alexa Serotonin and migraine: biology and clinical implications.
Chemistry

Chemistry

Modern Chemistry & Applications

Author(s): Hamel E

Abstract Share this page

Abstract Migraine is the most frequent neurological disorder in the adult population worldwide, affecting up to 12\% of the general population and more frequent in women ( approximately 25\%). It has a high impact on our society due to its disabling nature and, therein, reduced quality of life and increased absenteeism from work. Headache is the primary clinical manifestation and it has been associated with 'a hereditary or predisposed sensitivity of neurovascular reactions to certain stimuli or to cyclic changes in the central nervous system' (1). Amongst the many neurotransmitters in the brain, the serotonergic (serotonin, 5-HT) system from the brainstem raphe nucleus has been most convincingly implicated in migraine pathophysiology. The documented changes in 5-HT metabolism and in the processing of central 5-HT-mediated responses during and in between migraine attacks have led to the suggestion that migraine is a consequence of a central neurochemical imbalance that involves a low serotonergic disposition. Although the exact cascade of events that link abnormal serotonergic neurotransmission to the manifestation of head pain and the accompanying symptoms has yet to be fully understood, recent evidence suggests that a low 5-HT state facilitates activation of the trigeminovascular nociceptive pathway, as induced by cortical spreading depression. In this short review, we present and discuss the original and most recent findings that support a role for altered serotonergic neurotransmission in the manifestation of migraine headache. This article was published in Cephalalgia and referenced in Modern Chemistry & Applications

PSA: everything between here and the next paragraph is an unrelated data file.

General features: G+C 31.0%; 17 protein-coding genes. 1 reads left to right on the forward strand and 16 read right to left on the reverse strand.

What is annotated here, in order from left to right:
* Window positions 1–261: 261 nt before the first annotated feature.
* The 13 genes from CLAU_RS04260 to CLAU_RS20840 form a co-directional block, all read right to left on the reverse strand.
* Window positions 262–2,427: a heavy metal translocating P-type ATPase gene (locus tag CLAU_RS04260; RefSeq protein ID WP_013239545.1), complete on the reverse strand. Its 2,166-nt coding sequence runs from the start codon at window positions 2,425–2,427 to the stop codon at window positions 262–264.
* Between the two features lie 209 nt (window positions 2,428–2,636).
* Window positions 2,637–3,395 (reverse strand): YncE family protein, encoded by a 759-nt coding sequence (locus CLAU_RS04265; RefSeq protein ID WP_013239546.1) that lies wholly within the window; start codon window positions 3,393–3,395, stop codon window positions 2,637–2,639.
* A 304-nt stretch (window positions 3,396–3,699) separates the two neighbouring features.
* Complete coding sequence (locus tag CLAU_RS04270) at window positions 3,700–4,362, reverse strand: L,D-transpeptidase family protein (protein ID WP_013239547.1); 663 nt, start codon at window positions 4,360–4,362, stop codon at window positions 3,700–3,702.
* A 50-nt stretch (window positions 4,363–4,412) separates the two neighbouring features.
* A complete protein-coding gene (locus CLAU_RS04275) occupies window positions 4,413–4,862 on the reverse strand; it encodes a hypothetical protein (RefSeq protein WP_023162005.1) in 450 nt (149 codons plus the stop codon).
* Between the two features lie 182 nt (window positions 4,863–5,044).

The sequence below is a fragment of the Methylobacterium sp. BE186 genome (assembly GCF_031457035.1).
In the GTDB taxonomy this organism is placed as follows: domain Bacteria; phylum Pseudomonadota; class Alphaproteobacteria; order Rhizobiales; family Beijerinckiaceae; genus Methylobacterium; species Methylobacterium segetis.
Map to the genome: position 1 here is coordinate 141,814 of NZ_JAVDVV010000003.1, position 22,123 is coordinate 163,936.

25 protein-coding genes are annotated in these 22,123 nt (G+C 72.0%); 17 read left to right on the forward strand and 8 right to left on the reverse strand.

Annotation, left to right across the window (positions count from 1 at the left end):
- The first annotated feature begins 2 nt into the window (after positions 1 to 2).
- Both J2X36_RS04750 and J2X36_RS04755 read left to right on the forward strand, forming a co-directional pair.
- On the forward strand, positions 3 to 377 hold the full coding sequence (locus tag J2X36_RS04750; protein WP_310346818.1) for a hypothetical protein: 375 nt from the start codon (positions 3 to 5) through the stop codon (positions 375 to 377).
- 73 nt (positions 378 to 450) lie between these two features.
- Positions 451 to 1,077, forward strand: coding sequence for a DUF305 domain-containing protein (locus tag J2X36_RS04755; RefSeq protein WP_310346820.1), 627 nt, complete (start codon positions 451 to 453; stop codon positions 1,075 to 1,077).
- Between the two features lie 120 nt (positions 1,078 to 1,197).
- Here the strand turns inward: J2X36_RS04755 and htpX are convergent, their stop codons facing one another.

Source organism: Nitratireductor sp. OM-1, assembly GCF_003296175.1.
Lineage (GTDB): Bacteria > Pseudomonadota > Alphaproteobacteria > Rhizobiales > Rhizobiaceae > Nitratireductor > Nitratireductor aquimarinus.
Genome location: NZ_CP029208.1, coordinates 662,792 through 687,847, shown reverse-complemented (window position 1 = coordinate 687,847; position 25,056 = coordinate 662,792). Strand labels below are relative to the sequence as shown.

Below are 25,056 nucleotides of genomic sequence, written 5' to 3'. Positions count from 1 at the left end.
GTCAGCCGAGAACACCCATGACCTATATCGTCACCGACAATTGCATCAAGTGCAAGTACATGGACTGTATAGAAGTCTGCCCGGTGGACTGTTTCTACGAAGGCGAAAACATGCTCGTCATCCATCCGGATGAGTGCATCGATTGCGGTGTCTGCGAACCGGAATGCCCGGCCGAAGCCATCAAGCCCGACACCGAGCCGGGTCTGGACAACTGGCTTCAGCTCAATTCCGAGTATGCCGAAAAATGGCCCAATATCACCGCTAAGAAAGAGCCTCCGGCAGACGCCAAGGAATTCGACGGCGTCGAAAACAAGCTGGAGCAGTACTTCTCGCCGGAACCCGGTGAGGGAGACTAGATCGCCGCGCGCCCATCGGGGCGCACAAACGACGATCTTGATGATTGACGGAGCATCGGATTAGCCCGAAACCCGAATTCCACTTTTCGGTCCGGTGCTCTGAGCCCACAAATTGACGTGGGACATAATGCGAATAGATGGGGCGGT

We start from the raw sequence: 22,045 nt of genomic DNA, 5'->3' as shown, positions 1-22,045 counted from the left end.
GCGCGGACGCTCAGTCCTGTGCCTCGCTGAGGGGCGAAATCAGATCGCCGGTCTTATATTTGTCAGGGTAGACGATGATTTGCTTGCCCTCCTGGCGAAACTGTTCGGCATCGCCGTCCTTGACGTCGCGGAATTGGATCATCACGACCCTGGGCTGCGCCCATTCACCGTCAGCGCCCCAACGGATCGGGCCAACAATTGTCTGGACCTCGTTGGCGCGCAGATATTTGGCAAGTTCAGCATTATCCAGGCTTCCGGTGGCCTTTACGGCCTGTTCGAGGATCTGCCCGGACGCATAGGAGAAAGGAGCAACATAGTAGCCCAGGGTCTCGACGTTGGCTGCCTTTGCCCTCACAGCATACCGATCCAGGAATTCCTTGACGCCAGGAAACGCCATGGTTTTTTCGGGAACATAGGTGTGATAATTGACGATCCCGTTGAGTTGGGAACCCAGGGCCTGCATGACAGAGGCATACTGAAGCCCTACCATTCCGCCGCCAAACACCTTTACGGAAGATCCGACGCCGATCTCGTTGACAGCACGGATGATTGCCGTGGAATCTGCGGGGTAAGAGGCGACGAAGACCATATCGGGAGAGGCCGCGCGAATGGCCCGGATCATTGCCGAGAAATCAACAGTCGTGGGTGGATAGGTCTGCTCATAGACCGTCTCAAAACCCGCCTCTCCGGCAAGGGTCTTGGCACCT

Relevant Expert PPTs

Relevant Speaker PPTs

Recommended Conferences

Relevant Topics

Peer Reviewed Journals
 
Make the best use of Scientific Research and information from our 700 + peer reviewed, Open Access Journals
International Conferences 2017-18
 
Meet Inspiring Speakers and Experts at our 3000+ Global Annual Meetings

Contact Us

 
© 2008-2017 OMICS International - Open Access Publisher. Best viewed in Mozilla Firefox | Google Chrome | Above IE 7.0 version
adwords